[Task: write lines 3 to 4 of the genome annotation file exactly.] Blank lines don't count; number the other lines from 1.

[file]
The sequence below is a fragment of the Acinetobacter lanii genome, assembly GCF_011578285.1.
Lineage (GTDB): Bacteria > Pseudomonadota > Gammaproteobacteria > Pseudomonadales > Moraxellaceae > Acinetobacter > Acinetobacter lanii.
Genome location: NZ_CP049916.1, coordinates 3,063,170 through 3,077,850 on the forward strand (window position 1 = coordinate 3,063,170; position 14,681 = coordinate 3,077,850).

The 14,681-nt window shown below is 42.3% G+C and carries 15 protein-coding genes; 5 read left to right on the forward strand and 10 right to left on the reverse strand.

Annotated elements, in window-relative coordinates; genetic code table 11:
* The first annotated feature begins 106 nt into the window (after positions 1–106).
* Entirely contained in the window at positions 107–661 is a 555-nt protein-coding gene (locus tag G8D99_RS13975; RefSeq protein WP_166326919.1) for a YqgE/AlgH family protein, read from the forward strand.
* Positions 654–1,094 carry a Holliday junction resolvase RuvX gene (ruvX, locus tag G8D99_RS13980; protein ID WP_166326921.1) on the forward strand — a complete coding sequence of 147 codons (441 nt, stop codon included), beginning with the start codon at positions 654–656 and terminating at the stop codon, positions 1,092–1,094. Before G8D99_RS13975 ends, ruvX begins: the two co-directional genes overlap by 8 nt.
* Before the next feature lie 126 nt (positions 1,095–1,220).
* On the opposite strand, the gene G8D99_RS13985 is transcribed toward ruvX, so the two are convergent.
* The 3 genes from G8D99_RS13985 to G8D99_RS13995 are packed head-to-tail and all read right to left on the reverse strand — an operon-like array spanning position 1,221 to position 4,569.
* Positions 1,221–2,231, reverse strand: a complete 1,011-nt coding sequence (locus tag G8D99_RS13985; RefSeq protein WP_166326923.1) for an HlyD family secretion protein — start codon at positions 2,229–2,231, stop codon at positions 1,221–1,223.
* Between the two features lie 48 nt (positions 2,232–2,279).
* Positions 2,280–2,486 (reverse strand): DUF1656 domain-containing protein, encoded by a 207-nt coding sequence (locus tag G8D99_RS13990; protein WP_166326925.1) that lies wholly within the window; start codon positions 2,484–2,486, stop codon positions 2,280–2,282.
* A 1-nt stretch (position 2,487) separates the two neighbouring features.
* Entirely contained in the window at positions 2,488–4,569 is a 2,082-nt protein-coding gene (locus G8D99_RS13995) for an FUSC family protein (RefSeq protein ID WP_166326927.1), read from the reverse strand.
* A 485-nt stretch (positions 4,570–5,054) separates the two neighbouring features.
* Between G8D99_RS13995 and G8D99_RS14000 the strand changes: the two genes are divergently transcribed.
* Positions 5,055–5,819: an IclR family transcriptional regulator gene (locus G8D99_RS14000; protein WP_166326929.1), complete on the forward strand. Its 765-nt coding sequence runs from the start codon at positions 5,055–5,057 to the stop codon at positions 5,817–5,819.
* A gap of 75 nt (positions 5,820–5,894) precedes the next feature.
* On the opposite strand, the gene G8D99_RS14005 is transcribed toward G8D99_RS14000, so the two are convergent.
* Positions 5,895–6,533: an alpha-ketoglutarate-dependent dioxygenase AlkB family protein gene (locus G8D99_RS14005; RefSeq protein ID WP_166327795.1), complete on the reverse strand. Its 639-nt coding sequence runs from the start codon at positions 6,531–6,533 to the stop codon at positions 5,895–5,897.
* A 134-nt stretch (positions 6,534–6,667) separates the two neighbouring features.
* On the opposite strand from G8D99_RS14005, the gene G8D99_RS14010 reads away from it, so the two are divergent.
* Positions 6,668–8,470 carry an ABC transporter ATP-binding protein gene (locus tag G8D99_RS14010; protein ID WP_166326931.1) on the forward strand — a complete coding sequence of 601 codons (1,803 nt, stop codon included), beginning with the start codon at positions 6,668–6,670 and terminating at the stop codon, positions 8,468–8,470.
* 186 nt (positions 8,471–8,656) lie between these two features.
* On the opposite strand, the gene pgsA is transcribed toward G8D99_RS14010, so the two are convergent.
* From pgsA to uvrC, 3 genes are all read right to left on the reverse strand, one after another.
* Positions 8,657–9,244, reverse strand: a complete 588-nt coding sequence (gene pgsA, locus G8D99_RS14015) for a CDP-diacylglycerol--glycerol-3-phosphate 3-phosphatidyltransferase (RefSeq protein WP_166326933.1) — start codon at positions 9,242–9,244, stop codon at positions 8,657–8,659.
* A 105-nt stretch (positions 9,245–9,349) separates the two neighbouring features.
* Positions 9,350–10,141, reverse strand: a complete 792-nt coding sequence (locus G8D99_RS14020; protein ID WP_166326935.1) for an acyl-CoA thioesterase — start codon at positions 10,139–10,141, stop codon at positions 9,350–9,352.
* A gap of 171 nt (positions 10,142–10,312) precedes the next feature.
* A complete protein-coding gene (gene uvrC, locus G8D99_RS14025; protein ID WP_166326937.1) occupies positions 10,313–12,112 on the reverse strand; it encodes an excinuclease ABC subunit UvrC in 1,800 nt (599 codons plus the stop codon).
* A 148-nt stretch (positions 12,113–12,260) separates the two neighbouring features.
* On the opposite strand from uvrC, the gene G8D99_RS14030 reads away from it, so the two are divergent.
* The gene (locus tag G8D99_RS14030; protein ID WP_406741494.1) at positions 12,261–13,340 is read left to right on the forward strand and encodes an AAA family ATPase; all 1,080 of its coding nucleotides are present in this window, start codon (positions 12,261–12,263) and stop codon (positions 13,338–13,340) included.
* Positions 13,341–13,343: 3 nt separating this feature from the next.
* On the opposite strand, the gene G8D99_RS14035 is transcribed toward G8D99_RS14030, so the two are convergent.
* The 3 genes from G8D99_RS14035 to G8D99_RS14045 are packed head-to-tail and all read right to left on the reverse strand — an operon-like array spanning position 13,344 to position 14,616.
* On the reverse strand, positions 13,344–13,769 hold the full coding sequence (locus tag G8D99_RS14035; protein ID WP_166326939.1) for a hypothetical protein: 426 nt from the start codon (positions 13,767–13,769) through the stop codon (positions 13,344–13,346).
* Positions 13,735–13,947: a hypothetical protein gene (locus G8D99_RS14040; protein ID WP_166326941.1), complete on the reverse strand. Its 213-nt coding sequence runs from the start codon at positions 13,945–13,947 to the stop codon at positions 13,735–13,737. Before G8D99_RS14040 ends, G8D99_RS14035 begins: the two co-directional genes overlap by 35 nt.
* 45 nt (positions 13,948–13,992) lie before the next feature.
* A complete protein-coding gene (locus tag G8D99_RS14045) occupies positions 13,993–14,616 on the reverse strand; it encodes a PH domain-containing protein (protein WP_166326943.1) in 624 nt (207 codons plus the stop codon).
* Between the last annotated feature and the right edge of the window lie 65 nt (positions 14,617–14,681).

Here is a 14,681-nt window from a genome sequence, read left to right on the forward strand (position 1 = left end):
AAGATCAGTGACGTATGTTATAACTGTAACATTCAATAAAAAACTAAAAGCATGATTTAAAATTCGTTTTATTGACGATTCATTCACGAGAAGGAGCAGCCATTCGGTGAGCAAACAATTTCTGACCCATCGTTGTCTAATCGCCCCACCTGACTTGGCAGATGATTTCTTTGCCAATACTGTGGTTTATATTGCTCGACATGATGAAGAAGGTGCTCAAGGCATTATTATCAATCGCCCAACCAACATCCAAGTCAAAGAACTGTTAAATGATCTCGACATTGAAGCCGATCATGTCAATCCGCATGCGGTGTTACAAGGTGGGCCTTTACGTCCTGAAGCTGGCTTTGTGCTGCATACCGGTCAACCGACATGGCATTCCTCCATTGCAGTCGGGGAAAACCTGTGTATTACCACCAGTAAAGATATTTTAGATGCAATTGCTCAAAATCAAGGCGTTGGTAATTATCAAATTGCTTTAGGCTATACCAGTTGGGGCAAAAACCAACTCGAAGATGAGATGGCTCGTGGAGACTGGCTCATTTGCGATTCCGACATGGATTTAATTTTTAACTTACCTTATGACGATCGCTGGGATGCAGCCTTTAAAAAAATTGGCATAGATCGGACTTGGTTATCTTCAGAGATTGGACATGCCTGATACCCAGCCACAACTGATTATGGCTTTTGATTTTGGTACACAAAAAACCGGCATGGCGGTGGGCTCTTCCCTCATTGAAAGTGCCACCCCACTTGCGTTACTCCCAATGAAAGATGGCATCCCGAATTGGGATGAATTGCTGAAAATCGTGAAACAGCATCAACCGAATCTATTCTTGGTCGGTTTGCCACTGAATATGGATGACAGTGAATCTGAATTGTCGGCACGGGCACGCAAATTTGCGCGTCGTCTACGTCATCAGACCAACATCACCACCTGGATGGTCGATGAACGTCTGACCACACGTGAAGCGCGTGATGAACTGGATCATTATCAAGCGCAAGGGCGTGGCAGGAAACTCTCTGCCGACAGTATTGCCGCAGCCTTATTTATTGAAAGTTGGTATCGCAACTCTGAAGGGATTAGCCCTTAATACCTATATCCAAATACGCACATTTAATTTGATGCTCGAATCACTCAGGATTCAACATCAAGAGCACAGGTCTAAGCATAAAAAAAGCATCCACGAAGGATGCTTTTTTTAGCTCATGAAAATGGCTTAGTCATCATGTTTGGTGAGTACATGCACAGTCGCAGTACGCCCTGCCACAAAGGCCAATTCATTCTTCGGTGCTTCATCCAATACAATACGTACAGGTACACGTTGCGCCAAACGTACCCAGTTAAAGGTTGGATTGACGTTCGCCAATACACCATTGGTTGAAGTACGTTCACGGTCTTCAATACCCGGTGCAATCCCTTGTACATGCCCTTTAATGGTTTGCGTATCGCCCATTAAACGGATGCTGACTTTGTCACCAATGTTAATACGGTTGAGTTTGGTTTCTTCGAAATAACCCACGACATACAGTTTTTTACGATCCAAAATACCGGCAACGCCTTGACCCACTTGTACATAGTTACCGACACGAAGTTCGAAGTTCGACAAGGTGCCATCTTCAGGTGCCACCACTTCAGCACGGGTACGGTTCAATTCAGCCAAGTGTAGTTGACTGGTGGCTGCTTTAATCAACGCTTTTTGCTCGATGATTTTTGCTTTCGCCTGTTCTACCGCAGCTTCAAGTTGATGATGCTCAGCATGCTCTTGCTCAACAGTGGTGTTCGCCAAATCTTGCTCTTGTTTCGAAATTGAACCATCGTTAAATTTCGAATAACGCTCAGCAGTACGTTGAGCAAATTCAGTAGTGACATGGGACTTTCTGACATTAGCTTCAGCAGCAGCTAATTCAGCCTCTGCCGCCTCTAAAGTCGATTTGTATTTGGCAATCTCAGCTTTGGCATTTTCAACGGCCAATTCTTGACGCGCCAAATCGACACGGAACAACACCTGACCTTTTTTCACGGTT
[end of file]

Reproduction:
Genome location: NZ_CP049916.1, coordinates 3,063,170 through 3,077,850 on the forward strand (window position 1 = coordinate 3,063,170; position 14,681 = coordinate 3,077,850).

The 14,681-nt window shown below is 42.3% G+C and carries 15 protein-coding genes; 5 read left to right on the forward strand and 10 right to left on the reverse strand.